Running back Ezekiel Elliott: With Brady and Ryan, one of three serious candidates at this point on the calendar. The rookie out of Ohio State is having one of the best seasons of any young running back in recent history with 1,102 yards on 223 carries for nine touchdowns in 10 games. The 6-foot, 225-pounder us on pace to finish with a whopping 1,763 rushing yards. If he does that and the Cowboys finish 15-1 or 14-2, it would be hard for many national voters look past him.

Quarterback Dak Prescott: The Elliott-Prescott combination has really clicked for Dallas this year, and the quarterback has done more than his share in getting the Cowboys to 9-1. The 6-foot-2, 225-pounder has gone 214-for-316 (68 percent), with 2,640 passing yards, 17 touchdowns, just two picks and a passer rating of 108.6. But could Prescott and Elliott end up splitting votes?

Quarterback Russell Wilson: From this perspective, Wilson has a fantastic opportunity to make a closing statement over the final month-plus of the season. The signal-caller, who finally appears to be over the health issues that dogged him for much of the first half of the season, has the Seahawks back on track and playing fantastic football. The numbers aren’t overwhelming when stacked against some of his contemporaries: on the year, he is 221-for-335 (66 percent), with 2,714 passing yards, 11 touchdowns, two interceptions and a 99.3 passer rating. But if he stays healthy, Seattle continues to play well down the stretch and ends up with 12 or more wins, Wilson is going to get lots of votes.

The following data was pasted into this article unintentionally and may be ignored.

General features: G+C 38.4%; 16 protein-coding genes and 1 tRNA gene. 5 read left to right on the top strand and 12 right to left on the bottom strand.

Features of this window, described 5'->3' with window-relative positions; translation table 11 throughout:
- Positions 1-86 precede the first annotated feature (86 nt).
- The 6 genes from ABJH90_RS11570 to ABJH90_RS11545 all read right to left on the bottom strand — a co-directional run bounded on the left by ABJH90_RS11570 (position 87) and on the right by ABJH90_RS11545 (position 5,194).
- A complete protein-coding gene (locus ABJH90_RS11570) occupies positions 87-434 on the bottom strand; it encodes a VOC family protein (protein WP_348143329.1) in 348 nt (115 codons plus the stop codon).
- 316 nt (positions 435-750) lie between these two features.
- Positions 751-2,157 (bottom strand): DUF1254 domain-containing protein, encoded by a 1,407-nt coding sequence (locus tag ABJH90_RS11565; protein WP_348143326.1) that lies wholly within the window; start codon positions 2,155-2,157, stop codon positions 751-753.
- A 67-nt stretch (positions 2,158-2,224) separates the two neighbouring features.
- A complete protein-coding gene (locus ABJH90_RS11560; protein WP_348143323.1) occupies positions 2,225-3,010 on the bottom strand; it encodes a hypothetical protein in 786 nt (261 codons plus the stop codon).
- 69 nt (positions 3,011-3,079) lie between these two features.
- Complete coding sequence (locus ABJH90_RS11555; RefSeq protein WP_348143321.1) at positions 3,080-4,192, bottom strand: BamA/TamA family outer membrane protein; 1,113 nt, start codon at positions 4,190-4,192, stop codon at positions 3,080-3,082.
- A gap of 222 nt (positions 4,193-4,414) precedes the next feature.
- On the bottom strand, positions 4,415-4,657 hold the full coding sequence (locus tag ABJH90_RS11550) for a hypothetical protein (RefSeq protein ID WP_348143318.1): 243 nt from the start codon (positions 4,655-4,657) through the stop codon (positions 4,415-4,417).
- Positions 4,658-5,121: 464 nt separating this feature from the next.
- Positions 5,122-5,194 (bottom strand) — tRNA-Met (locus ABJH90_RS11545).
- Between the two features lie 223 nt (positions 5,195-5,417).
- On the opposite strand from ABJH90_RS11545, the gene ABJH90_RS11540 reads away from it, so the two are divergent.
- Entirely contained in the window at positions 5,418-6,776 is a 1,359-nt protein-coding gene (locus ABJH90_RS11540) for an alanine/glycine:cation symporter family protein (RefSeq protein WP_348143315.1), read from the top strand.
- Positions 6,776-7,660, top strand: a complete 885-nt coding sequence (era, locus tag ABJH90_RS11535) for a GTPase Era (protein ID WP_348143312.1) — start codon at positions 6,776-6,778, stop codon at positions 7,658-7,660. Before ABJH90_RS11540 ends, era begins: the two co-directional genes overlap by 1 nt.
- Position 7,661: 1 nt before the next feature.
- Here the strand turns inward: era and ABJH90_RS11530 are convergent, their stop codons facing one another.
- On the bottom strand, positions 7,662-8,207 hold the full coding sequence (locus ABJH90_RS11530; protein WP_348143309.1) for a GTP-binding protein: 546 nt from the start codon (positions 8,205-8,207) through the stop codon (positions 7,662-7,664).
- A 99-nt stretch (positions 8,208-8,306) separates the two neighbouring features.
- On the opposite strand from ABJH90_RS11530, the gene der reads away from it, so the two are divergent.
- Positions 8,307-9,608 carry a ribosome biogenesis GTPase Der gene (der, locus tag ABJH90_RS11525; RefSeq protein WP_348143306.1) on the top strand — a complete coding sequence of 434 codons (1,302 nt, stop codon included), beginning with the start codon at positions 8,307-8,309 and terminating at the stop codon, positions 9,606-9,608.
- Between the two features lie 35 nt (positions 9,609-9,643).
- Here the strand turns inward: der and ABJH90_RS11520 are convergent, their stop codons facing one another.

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Read More: Dak Prescott, David Johnson, Derek Carr, Ezekiel Elliott